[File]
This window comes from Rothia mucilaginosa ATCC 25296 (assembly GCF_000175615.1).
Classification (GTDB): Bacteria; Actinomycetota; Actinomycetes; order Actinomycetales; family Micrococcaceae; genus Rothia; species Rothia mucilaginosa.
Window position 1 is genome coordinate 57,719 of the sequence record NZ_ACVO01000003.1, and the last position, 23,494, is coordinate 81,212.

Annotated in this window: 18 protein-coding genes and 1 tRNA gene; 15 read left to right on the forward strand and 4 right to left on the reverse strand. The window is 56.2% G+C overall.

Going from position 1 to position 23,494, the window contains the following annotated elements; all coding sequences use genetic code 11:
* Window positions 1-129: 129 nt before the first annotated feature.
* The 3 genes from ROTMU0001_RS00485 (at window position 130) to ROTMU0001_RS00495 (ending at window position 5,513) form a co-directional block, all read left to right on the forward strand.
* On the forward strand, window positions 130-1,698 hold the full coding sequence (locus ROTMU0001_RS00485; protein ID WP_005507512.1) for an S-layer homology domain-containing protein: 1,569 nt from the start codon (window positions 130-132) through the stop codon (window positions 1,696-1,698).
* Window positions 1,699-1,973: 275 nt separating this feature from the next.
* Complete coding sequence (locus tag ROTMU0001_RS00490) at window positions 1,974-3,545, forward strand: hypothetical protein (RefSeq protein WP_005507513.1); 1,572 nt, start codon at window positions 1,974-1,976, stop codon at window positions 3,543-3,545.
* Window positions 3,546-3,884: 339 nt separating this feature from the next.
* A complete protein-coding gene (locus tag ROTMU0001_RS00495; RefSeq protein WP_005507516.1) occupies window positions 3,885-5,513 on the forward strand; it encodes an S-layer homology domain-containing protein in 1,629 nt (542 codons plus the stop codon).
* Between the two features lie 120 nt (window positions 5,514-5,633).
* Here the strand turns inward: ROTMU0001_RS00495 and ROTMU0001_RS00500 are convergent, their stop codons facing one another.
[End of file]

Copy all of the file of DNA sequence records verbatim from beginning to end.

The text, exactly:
This window comes from Rothia mucilaginosa ATCC 25296 (assembly GCF_000175615.1).
Classification (GTDB): Bacteria; Actinomycetota; Actinomycetes; order Actinomycetales; family Micrococcaceae; genus Rothia; species Rothia mucilaginosa.
Window position 1 is genome coordinate 57,719 of the sequence record NZ_ACVO01000003.1, and the last position, 23,494, is coordinate 81,212.

Annotated in this window: 18 protein-coding genes and 1 tRNA gene; 15 read left to right on the forward strand and 4 right to left on the reverse strand. The window is 56.2% G+C overall.

Going from position 1 to position 23,494, the window contains the following annotated elements; all coding sequences use genetic code 11:
* Window positions 1-129: 129 nt before the first annotated feature.
* The 3 genes from ROTMU0001_RS00485 (at window position 130) to ROTMU0001_RS00495 (ending at window position 5,513) form a co-directional block, all read left to right on the forward strand.
* On the forward strand, window positions 130-1,698 hold the full coding sequence (locus ROTMU0001_RS00485; protein ID WP_005507512.1) for an S-layer homology domain-containing protein: 1,569 nt from the start codon (window positions 130-132) through the stop codon (window positions 1,696-1,698).
* Window positions 1,699-1,973: 275 nt separating this feature from the next.
* Complete coding sequence (locus tag ROTMU0001_RS00490) at window positions 1,974-3,545, forward strand: hypothetical protein (RefSeq protein WP_005507513.1); 1,572 nt, start codon at window positions 1,974-1,976, stop codon at window positions 3,543-3,545.
* Window positions 3,546-3,884: 339 nt separating this feature from the next.
* A complete protein-coding gene (locus tag ROTMU0001_RS00495; RefSeq protein WP_005507516.1) occupies window positions 3,885-5,513 on the forward strand; it encodes an S-layer homology domain-containing protein in 1,629 nt (542 codons plus the stop codon).
* Between the two features lie 120 nt (window positions 5,514-5,633).
* Here the strand turns inward: ROTMU0001_RS00495 and ROTMU0001_RS00500 are convergent, their stop codons facing one another.